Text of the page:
• Audiobooks provide a “friction-free” reading experience. Assuming the content is of interest to the student and the vocabulary is not advanced for the reader’s preexisting knowledge, listening to an audiobook “feels” like less work, so it allows the reader to relax-while-learning. This causes some people to assume reading-by-audiobook is “cheating”; however, in reality, audiobooks allow the front brain to relax while the back brain –the areas of higher-level processing– are activated.


  • Students can progress at their own pace. If they missed something, they can rewind. If they had an epiphany, they can pause. If their attention is drifting, they can speed up the rate-of-reading to better match their rate-of-attention. (1.25-1.5 is usually most ideal for “familiar” text. But, students will easily figure this out for themselves.)


  • Students can “repeat” readings. We’ve all seen children latch on to a book that they read and reread until the pages wear thin. Do NOT discourage this. As long as they are choosing to reread something, they are getting value from it. When the value has been exhausted, they will get bored and move on. We must assume that every repeated reading is forging deeper, meaningful growth. Audiobooks allow this to happen.


  • Students can progress without someone over their shoulder. Have you ever noticed how your typing accuracy goes to pot when someone is looking over your shoulder? Likewise, growing readers can benefit from the solo time provided by an audiobook.


Students of all ages (including adults) benefit from audiobooks. I recommend using them anytime they are available. They only strengthen the reader!

A Few Notes About Audiobooks…

Students get maximum benefit from reading text, along with audio narration. However, there is still great value in audio only. 

Digital narration, provided by some accessibility services such as, are phenomenal resources for bridging accessibility gaps. However, they do not provide many of the reading benefits listed above because the computer eliminates all proper “cadence” of speech, which eliminates, or greatly reduces, many other skill-building benefits.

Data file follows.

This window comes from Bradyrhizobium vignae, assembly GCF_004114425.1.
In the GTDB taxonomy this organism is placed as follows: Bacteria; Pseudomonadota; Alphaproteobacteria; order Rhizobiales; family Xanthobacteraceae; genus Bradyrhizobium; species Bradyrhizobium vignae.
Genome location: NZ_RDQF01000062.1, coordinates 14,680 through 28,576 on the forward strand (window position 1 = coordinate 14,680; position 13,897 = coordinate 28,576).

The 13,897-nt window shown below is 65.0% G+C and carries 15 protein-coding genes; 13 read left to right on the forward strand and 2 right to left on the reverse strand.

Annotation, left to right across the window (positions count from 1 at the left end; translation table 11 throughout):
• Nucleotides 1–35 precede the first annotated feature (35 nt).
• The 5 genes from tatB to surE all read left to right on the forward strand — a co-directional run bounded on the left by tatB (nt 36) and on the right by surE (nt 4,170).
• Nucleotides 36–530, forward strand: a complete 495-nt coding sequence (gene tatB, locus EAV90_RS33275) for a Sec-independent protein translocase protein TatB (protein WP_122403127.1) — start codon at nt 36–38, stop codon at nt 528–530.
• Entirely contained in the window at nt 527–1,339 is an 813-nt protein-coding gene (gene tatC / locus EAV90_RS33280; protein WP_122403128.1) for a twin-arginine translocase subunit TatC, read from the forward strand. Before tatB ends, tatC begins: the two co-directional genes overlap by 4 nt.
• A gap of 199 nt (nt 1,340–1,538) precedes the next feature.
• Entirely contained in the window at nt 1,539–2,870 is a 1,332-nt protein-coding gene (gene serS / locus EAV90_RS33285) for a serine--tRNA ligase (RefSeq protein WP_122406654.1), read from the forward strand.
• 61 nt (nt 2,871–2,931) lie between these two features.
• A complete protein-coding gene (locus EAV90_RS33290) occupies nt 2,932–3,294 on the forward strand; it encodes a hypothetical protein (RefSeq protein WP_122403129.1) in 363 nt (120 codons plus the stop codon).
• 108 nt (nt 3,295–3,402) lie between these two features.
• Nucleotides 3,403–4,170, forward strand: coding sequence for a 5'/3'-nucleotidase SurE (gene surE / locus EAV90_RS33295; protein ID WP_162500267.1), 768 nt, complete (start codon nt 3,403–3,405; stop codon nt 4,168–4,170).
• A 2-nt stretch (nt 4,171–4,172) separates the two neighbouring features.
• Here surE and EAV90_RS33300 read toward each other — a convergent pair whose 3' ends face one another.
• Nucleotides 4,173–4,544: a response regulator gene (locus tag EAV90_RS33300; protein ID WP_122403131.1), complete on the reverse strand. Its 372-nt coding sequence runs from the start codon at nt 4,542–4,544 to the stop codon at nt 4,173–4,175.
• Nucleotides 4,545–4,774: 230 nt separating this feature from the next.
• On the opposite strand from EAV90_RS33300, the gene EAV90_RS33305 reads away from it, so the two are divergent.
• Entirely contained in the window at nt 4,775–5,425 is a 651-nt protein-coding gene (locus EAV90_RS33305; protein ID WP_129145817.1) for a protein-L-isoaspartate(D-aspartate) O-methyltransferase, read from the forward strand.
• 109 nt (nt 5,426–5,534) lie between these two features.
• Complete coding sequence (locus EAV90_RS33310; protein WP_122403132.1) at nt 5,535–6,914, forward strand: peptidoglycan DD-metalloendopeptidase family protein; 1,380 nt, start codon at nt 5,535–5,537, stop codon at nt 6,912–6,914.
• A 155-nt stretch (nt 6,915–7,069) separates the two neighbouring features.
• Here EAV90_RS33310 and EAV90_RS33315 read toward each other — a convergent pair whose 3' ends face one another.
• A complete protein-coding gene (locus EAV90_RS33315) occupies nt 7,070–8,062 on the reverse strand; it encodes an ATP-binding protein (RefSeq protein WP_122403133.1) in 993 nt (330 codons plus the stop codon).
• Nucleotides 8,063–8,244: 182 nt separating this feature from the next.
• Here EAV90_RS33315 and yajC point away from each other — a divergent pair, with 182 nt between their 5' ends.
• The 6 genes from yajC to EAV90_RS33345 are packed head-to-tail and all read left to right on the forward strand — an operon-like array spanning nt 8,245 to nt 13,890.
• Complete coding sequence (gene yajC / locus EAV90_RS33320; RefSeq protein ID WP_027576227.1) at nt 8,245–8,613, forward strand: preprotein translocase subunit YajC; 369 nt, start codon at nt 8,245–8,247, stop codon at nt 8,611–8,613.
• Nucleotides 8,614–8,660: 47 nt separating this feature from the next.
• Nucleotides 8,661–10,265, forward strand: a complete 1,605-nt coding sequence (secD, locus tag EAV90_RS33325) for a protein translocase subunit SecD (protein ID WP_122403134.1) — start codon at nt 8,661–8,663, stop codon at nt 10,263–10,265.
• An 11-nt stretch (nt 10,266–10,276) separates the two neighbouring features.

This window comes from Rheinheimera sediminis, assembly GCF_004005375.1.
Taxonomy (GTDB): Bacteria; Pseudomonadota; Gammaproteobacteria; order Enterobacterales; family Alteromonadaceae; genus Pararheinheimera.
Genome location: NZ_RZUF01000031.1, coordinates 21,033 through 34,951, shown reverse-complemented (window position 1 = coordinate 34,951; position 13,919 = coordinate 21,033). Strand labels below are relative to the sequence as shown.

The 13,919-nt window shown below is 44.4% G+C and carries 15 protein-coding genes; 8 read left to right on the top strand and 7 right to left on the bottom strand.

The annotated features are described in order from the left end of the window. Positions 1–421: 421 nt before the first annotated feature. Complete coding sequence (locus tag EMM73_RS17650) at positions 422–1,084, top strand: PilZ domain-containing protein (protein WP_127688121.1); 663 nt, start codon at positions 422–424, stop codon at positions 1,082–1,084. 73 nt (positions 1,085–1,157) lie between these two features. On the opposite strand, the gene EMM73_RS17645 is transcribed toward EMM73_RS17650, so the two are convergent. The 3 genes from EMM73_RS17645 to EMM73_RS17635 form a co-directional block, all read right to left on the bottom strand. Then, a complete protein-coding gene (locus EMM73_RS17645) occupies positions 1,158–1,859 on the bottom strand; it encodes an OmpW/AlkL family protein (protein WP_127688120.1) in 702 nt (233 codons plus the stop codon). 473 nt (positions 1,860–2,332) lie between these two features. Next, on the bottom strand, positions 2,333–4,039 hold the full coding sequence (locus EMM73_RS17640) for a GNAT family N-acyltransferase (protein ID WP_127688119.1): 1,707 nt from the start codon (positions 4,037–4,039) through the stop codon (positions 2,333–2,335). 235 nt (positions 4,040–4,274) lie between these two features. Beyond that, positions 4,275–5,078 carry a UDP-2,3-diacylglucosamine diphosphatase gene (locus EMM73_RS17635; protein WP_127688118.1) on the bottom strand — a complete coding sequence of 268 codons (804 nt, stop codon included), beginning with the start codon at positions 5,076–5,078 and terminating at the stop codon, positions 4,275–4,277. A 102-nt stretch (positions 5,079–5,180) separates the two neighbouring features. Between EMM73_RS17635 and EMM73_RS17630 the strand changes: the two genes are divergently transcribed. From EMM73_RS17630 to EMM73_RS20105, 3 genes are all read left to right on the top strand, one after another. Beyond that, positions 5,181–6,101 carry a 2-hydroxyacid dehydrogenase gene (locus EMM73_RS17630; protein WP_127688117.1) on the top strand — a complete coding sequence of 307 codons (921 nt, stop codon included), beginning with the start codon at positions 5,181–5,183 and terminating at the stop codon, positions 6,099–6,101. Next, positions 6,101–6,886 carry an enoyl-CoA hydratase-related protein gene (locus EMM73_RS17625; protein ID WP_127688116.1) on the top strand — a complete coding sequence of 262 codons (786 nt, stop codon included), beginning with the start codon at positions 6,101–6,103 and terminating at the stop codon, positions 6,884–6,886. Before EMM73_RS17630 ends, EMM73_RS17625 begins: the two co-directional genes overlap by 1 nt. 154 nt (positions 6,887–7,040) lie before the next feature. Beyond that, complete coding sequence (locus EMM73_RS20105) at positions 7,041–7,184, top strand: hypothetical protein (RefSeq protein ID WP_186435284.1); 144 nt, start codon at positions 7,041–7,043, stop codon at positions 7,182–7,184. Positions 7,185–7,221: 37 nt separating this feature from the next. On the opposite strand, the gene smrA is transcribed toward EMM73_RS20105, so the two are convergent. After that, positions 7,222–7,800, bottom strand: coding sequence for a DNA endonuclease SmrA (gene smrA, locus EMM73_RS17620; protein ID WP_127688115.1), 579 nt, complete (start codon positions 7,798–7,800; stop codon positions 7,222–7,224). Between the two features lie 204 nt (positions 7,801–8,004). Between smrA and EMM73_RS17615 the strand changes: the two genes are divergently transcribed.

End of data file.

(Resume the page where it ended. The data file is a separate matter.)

Visual literacy deserves our respect and attention. Video is a prominent learning medium that is here to stay. 

“Watching videos” may seem like a passive activity… But, the process becomes quite “active” when students have the freedom to make choices and follow their own “rabbit holes!” 

Both of our children have learned information and skills that far exceed our knowledge/abilities in certain areas! My 11 yr-old has learned how to do every type of art and craft… endless arts and crafts! Our 16-yr-old has been particularly handy. He used a couple YouTube videos to patch some drywall for us, repaired a light switch (with supervision and proper precautions), and repaired some body damage on one of our vehicles. He’s used videos to teach himself how to use several Adobe design tools to create and edit videos for himself and for SOAR.

Of course, you must take safety precautions to your availability and preference. Coach your children and young adults about internet safety and appropriate-vs-inappropriate content. If you remain concerned about exposure, help them develop playlists on topics of their choice. 

Video Games

Ahhh… I saved the most controversial for last. First and foremost, as noted above, internet safety is of supreme importance!

Outside of safety concerns, however, video games get a completely unfair rap! The popular perception is that video games are melting our children’s brains. 

Yet, the truth is that no other resource can match the cognitive complexity inspired by video games!

Our son got into video games at a very young age. His 20-year-old cousin moved in with us; our son was ecstatic to have a “big brother,” but finding common ground between an 8-yr-old and a 20-yr-old was tricky! Video games became one of the only viable options. Eventually, “Big Brother” taught him how to play guitar, but I am confident that would not have happened without the bonding via video-games.